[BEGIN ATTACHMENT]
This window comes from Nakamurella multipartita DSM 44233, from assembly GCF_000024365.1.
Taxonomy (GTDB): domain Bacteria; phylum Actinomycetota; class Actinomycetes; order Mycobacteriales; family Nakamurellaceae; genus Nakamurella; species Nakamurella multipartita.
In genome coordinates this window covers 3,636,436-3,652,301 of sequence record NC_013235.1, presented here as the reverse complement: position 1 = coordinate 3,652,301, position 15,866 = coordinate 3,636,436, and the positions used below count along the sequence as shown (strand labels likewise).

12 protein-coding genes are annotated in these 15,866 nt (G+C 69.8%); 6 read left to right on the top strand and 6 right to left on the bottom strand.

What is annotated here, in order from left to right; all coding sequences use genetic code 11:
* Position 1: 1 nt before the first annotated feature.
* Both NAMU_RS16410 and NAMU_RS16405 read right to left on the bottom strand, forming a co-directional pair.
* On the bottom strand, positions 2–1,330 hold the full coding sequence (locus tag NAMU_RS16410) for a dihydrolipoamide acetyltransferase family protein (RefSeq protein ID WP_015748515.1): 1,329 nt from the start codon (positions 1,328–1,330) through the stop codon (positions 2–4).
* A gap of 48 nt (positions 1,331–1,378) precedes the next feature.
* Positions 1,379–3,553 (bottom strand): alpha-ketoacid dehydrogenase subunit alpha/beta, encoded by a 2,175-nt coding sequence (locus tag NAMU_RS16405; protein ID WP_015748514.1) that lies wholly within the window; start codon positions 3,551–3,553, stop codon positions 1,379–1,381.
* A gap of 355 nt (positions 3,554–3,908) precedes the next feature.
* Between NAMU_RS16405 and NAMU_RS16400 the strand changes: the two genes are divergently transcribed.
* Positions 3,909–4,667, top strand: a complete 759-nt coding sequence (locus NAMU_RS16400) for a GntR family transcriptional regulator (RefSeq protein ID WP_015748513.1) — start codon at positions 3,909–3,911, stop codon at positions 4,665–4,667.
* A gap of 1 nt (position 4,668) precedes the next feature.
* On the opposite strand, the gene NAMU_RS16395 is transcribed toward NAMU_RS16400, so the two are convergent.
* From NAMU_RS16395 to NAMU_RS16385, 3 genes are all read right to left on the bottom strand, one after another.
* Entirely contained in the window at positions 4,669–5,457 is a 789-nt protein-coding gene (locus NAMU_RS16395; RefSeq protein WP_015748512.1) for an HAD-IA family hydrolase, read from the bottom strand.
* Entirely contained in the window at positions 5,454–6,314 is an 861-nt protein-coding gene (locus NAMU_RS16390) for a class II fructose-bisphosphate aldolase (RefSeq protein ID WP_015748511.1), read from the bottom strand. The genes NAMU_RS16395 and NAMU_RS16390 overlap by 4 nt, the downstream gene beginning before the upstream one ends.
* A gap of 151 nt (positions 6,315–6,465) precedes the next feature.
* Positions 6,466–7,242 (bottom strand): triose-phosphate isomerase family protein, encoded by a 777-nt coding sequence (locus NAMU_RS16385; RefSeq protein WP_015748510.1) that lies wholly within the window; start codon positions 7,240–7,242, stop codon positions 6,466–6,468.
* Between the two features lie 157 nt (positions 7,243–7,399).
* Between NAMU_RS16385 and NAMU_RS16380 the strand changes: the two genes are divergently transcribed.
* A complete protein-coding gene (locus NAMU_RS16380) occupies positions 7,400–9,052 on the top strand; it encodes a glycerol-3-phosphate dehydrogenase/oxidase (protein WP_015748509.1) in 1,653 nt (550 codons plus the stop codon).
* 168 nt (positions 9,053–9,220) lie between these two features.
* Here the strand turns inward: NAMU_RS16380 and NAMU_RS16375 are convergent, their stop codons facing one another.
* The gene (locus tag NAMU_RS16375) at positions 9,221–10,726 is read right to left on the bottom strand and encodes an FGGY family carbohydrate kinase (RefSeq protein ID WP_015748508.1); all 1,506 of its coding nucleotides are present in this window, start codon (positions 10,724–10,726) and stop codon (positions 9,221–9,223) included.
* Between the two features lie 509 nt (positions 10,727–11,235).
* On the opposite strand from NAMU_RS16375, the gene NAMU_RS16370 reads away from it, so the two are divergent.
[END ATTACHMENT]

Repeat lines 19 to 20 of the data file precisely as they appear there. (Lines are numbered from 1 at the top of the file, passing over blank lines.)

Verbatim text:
* A gap of 151 nt (positions 6,315–6,465) precedes the next feature.
* Positions 6,466–7,242 (bottom strand): triose-phosphate isomerase family protein, encoded by a 777-nt coding sequence (locus NAMU_RS16385; RefSeq protein WP_015748510.1) that lies wholly within the window; start codon positions 7,240–7,242, stop codon positions 6,466–6,468.